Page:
Since you asked to solve that equation, I would assume you need a method that can be used to get the answer to any arbitrary precision. Since Newton's method is usually not taught in high school, let us try an alternative that does not require anything like gradients or even square roots.
$x^3+3 x^2+1=0\Leftrightarrow x^2(x+3)=-1\Leftrightarrow x=-1/x^2-3$
Now the problem becomes finding $x$ so that it equals $-1/x^2-3$.
One might be very quick to find out that $x<3$ and then plug that inequality back into the right hand side and get $x>-3-1/9$. Then you can plug that back into RHS again and get $x<-2433/784\approx-3.10332$, then do it again you get $x>-(18373123/5919489)\approx-3.10383599$. You can do it over and over again to get tighter and tighter upper and lower bounds. You can get a rational bound to arbitrary precision here.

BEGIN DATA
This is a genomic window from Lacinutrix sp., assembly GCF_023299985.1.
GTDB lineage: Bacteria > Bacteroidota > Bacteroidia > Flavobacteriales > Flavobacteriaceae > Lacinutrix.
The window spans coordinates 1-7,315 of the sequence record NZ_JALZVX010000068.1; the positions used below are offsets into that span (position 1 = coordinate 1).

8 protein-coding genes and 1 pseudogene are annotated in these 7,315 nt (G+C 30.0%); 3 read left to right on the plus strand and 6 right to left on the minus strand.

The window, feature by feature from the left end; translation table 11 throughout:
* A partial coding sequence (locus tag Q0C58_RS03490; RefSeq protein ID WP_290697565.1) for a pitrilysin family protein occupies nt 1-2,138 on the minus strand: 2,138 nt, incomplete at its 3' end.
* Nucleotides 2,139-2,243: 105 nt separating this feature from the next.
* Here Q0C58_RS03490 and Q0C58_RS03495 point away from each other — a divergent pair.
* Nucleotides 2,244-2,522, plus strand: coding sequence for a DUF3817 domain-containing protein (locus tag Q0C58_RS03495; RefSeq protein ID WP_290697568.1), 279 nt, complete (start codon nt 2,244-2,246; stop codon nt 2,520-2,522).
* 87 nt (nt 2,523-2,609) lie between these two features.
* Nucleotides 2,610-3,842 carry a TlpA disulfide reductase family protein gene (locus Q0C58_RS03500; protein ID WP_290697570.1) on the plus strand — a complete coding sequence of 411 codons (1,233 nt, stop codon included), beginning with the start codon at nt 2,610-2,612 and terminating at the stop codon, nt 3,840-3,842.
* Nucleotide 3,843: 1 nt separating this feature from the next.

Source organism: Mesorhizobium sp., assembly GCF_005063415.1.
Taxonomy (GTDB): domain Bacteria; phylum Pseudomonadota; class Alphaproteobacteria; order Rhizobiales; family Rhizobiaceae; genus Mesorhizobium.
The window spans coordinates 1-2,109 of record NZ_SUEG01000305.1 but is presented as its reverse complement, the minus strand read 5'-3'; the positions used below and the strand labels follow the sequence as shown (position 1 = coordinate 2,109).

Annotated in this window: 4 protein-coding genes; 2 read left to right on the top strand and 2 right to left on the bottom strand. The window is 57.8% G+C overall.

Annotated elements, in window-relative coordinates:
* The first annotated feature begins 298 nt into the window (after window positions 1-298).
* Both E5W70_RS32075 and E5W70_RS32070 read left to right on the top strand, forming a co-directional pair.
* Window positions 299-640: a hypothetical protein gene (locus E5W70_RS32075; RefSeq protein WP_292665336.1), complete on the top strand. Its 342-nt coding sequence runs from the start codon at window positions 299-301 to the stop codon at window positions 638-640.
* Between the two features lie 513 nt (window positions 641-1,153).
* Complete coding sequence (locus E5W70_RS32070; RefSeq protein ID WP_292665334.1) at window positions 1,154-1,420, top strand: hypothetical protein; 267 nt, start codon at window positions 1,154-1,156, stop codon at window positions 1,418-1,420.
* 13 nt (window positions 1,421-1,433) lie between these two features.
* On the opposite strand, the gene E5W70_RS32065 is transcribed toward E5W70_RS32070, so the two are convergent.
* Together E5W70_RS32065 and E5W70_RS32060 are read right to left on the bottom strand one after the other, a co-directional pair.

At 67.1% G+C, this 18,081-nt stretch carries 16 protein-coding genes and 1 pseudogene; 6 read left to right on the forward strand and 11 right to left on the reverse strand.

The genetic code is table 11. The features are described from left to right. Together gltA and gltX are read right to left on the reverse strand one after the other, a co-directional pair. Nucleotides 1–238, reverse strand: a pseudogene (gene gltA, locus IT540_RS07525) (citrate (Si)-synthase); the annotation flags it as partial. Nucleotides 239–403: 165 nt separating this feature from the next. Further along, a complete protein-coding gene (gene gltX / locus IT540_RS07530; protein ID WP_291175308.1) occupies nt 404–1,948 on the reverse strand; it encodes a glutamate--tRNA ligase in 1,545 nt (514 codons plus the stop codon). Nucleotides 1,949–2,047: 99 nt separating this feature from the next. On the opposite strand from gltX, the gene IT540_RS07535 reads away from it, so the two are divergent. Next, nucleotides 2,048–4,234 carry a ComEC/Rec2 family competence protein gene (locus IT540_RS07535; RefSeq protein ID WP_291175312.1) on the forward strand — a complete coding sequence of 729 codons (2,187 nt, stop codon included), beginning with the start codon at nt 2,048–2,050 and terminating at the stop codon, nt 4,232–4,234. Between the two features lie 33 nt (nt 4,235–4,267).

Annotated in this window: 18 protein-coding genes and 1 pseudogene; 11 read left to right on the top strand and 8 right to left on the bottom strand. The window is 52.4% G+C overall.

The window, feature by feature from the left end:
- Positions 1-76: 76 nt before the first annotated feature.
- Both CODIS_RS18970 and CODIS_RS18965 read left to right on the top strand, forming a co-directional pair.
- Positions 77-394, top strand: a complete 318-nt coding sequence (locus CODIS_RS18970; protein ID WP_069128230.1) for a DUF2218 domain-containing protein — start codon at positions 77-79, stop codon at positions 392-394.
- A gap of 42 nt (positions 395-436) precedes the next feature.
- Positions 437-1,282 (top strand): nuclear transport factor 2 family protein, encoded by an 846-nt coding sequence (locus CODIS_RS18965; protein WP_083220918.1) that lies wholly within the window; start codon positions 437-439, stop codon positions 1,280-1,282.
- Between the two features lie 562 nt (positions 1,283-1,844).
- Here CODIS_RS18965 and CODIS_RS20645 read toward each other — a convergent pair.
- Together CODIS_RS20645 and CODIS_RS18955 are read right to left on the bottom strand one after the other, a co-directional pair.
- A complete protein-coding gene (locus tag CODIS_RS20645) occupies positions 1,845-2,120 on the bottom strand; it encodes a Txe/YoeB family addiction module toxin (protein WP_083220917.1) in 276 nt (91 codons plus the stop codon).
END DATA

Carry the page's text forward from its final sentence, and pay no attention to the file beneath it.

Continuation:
But what if one is from one of those high school that doesn't even teach inequalities?
Well the worst one can do is to guess an arbitrary number (other than 0, of course) for $x$, you can evaluate this and see if actually $x$ do equal to $-1/x^2-3$.
Chances are, you won't be that lucky and they just happen to be the same; maybe they are even orders of magnitudes away. Well, two things that are supposed to be equal are not so, then they probably should be between that. In other words, obtain a better guess by taking the average of these two numbers:
Now we have a better new guess, and keep the procedure you can refine that result to arbitrary precision.
In fact, even better than Newton's method, this kind of iterative procedure converges from any starting guess (other than 0), and the concept is extremely easy. Of course, you have to carry out the work of iterations.